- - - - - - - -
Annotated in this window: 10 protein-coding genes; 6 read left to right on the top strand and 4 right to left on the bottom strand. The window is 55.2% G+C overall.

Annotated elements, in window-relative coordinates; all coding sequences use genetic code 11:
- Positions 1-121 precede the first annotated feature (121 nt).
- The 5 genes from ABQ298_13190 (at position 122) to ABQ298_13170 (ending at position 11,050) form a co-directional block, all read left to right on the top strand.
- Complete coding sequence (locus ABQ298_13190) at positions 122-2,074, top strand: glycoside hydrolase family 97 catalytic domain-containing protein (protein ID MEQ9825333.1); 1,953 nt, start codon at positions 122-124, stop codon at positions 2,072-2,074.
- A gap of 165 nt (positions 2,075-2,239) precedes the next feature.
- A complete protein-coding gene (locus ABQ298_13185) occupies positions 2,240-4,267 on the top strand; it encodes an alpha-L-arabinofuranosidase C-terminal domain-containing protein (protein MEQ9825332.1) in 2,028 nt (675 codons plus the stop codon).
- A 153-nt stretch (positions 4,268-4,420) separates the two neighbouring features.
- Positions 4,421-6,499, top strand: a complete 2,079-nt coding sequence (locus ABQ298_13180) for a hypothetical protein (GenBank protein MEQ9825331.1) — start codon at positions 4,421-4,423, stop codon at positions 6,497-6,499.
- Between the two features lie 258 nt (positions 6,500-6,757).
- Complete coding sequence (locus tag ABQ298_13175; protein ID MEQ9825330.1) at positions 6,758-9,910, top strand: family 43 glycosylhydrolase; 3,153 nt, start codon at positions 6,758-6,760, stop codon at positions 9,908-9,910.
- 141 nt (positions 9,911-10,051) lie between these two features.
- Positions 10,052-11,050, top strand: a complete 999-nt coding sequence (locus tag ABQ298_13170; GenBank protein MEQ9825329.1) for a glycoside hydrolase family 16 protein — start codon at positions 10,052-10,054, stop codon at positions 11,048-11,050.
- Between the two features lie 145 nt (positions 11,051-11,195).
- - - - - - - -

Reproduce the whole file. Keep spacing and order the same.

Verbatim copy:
Annotated in this window: 10 protein-coding genes; 6 read left to right on the top strand and 4 right to left on the bottom strand. The window is 55.2% G+C overall.

Annotated elements, in window-relative coordinates; all coding sequences use genetic code 11:
- Positions 1-121 precede the first annotated feature (121 nt).
- The 5 genes from ABQ298_13190 (at position 122) to ABQ298_13170 (ending at position 11,050) form a co-directional block, all read left to right on the top strand.
- Complete coding sequence (locus ABQ298_13190) at positions 122-2,074, top strand: glycoside hydrolase family 97 catalytic domain-containing protein (protein ID MEQ9825333.1); 1,953 nt, start codon at positions 122-124, stop codon at positions 2,072-2,074.
- A gap of 165 nt (positions 2,075-2,239) precedes the next feature.
- A complete protein-coding gene (locus ABQ298_13185) occupies positions 2,240-4,267 on the top strand; it encodes an alpha-L-arabinofuranosidase C-terminal domain-containing protein (protein MEQ9825332.1) in 2,028 nt (675 codons plus the stop codon).
- A 153-nt stretch (positions 4,268-4,420) separates the two neighbouring features.
- Positions 4,421-6,499, top strand: a complete 2,079-nt coding sequence (locus ABQ298_13180) for a hypothetical protein (GenBank protein MEQ9825331.1) — start codon at positions 4,421-4,423, stop codon at positions 6,497-6,499.
- Between the two features lie 258 nt (positions 6,500-6,757).
- Complete coding sequence (locus tag ABQ298_13175; protein ID MEQ9825330.1) at positions 6,758-9,910, top strand: family 43 glycosylhydrolase; 3,153 nt, start codon at positions 6,758-6,760, stop codon at positions 9,908-9,910.
- 141 nt (positions 9,911-10,051) lie between these two features.
- Positions 10,052-11,050, top strand: a complete 999-nt coding sequence (locus tag ABQ298_13170; GenBank protein MEQ9825329.1) for a glycoside hydrolase family 16 protein — start codon at positions 10,052-10,054, stop codon at positions 11,048-11,050.
- Between the two features lie 145 nt (positions 11,051-11,195).